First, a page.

“It’s simpler than that,” I said after a pause. “If these people were willing to wipe out entire civilizations, surely they’re the kind that prefer to be ‘safe than sorry’; because I know you, they’d likely kill me anyway, just to be sure.”

“Indeed.” Verne nodded. “And to be honest… my friends… I lost my faith — in myself, in the Lady — long ago. In great part, you, Jason, allowed me to start accepting myself again. In the past between that of the Sh’ekatha and the time we met, I did things which repel me, which were the very antithesis of what I am. Yet… yet her blessing was never truly withdrawn from me, though it could well have been. Her last Speaker survives still… And that which was lost may be regained now, as she wished. But I will need friends. And those friends must know that which they may face.”

“I’m warning you: I’m not religious, and despite all this paranormal weirdness going on around me, I don’t believe in gods of any kind.”

Verne smiled. “Raiakafan claims the same thing, these days. Yet it does not matter if you believe in the gods; it only matters to those who do believe… and whether the gods believe in themselves.” He sat back, the light emphasizing the vampiric pallor that lay beneath his naturally darker skin. Despite his smile, I could see how tired he looked. It was pretty clear that no matter how cheering this resurrection of his son had been, he’d been under an awful strain.

“Okay, Verne,” I said. I glanced up at the time — damn. There went any chance of opening the shop at a reasonable time. Oh, well… cosmic revelations don’t happen every day. “If I have any questions on this… I’ll think of them later. What can I do for you?”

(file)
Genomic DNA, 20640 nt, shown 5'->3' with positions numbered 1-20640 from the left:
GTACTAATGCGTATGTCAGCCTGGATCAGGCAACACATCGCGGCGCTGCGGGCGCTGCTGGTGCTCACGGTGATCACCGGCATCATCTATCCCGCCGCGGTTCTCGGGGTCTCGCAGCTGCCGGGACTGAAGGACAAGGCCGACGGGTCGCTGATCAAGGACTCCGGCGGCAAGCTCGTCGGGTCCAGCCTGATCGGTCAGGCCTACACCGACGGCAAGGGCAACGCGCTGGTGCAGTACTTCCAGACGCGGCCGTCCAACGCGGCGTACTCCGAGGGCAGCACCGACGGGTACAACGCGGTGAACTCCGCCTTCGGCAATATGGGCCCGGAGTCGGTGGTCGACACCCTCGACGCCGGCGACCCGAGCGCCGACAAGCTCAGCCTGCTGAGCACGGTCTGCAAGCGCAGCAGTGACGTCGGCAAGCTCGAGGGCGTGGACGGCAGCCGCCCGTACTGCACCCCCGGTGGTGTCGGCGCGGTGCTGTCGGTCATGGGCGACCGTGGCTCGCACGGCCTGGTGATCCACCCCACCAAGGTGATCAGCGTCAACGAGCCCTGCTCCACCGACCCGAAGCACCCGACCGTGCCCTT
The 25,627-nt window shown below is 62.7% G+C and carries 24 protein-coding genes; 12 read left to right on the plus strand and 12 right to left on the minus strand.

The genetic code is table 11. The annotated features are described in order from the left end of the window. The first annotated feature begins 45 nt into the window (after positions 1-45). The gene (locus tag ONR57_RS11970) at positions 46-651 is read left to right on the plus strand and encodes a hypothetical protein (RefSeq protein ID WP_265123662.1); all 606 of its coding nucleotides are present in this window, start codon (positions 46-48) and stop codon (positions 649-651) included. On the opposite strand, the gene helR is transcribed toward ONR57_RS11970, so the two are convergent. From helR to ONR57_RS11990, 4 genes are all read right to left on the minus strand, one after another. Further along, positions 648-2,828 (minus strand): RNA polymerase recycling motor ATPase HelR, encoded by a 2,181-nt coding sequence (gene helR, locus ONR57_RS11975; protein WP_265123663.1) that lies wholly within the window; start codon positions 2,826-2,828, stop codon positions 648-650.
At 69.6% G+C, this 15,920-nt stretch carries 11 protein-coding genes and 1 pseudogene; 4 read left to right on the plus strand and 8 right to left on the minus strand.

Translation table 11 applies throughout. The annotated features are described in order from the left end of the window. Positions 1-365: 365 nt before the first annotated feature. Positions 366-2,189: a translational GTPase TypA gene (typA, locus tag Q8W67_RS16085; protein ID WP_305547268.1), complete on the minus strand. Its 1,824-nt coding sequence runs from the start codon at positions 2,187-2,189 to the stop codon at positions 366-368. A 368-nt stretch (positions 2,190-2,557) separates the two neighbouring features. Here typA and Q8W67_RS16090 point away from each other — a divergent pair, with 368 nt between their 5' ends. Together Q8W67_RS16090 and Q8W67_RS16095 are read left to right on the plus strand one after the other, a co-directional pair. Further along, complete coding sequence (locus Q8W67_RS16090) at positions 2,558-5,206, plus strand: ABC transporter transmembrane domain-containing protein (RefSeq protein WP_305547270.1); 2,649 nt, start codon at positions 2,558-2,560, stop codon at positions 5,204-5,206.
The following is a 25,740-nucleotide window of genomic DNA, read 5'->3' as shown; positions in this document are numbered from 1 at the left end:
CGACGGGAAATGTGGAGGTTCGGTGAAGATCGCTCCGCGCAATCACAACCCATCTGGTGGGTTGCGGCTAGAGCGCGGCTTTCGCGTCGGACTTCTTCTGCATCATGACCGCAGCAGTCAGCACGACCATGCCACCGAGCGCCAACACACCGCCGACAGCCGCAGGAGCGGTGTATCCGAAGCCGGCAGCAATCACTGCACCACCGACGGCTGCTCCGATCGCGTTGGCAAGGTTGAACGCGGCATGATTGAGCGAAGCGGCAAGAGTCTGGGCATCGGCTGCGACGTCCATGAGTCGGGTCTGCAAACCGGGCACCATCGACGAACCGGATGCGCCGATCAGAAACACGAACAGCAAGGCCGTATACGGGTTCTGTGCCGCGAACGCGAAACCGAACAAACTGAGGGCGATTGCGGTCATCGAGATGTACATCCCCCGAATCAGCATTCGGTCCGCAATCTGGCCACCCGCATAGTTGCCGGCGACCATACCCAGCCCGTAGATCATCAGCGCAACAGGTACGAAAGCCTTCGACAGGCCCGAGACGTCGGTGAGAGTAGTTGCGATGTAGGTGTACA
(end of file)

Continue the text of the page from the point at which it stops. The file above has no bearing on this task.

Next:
“A simple question with a simple answer. Two answers, actually. First, Raiakafan needs an identity — a safe one. While I of course have my own contacts which provide such things for me, I’d rather that our identities not share that kind of tie; that is, if either of us is found out, I’d rather that it didn’t necessarily bring the other one down with the first.”

“Faking ID isn’t exactly in the WIS rules… but you’re right, I know people who can arrange it. Jeri might, too. And the second thing?”

Kafan answered. “Find my children. Find Seb and Tai. And Kay and Kei.”

I smiled slightly. “So we’re back to the thing you originally wanted to hire me for; to find someone. At least this is something I’m ready to deal with. Since we’re obviously not going to be going to sleep at a reasonable hour anyway, why not come down to WIS right now and we’ll get full descriptions set up in the machine so I can start searches?”


“If you want to, Raiakafan, go ahead. Jason wouldn’t offer if he didn’t mean it.”

Kafan looked at me. “You are sure you don’t need to sleep first?”

I snorted. “I probably should sleep, but after all this? I don’t think I’ll be ready to go to bed until tomorrow night. Come on; the sooner we locate your kids and get you settled in, the more all of us will sleep.”